A recent working paper from the National Bureau of Economic Research by the economists Jeffrey Clemens, Lisa B. Kahn, and Jonathan Meer should make us pause and question the wisdom of higher minimum wages. The economists explore how minimum wages affect the probability of employer-provided health coverage and find that a chunk of the increased earnings for workers who get higher wages will be offset by a reduction in employer-provided health coverage.

There are a lot of ways minimum wages can hurt the people they’re supposed to help. By raising the price of something in a competitive market, people will demand less of it. And while there is some mixed evidence, it does appear to be the case that minimum wages reduce employment.

In the simplest versions of the labor market, we assume that workers work for one thing and one thing only: wages. We know this isn’t strictly true, but it’s a good enough approximation that brings us some important insights into how labor markets work.

Of course, there’s a lot more to a job than wages. People want work that is meaningful or enjoyable. They might especially value safety, comfort, or flexibility. People can also get a lot of non-wage benefits like health coverage, scholarship opportunities, and paid vacation. Workers can (and do) “buy” these perks by accepting lower wages than they would require if the job weren’t as pleasant, meaningful, or safe or if the fringe benefits weren’t as good.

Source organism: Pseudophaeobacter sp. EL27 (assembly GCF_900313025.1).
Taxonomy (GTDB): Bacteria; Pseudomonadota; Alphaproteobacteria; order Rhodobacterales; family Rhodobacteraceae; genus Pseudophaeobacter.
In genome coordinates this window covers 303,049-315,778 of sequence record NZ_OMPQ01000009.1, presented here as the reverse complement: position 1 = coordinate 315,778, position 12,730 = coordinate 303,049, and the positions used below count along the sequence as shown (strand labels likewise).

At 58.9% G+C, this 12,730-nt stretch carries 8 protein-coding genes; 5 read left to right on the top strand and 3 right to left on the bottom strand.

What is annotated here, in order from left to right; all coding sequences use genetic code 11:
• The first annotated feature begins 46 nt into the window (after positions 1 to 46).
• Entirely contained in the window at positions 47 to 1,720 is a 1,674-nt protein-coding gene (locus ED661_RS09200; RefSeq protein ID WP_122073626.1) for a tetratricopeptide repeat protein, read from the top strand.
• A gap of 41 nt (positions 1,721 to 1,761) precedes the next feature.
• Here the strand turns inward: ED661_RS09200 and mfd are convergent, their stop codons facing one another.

In short, workers don’t live on wages alone, and minimum wages might not change what workers get paid but rather how they get paid. Minimum wages mandate that cash wages take up a bigger part of employee compensation.

The mandated higher wages won’t be a free lunch. Consider someone who earns $12 per hour in total compensation but only $8 per hour in wages (the rest is things like health benefits and things like pleasantness of the job, safety of the workplace, flexibility, and so on). A minimum wage of $10 per hour doesn’t cost her her job, but it changes how she is compensated: instead of $8 in cash wages and $4 in benefits, she gets $10 in cash wages and $2 in benefits.

The effect doesn’t show up in fewer hours worked or a lost job, but she is worse off. It goes in other directions, too: if she is required to take part of her compensation in health insurance, she then gets lower wages or adjustment on some other margin.

Clemens, Kahn, and Meer are limited by available data, so they can’t measure everythingcomprehensively. They narrow their focus to the relationship between minimum wages and employer-provided health coverage and find that for Very Low wage workers (e.g. food service), about 9% of increase in earnings due to a $1 per hour increase in the minimum wage is offset by the lower probability of employer-provided health coverage. For Low Wage workers (e.g. retail sales), its 16%. For Modest Wage workers ( clerks and food service supervisors), it’s 57%—which is unsurprising since workers with higher wages get a smaller bump from minimum wage increases.

Henry Hazlitt, author of Economics in one Lesson, wrote that

“The art of economics consists in not merely looking at the immediate but at the longer effects of any act or policy; it consists in tracing the consequences of that policy not merely for one group but for all groups.”

In the case of the minimum wage, the art of economics also consists in identifying all of the important effects and not just those that are most politically salient. In this case, we would do well to try to measure all of the important effects on things like insurance coverage, job quality, fringe benefits, schedule flexibility, and so on before we decide that it’s wise to “#FightFor15.”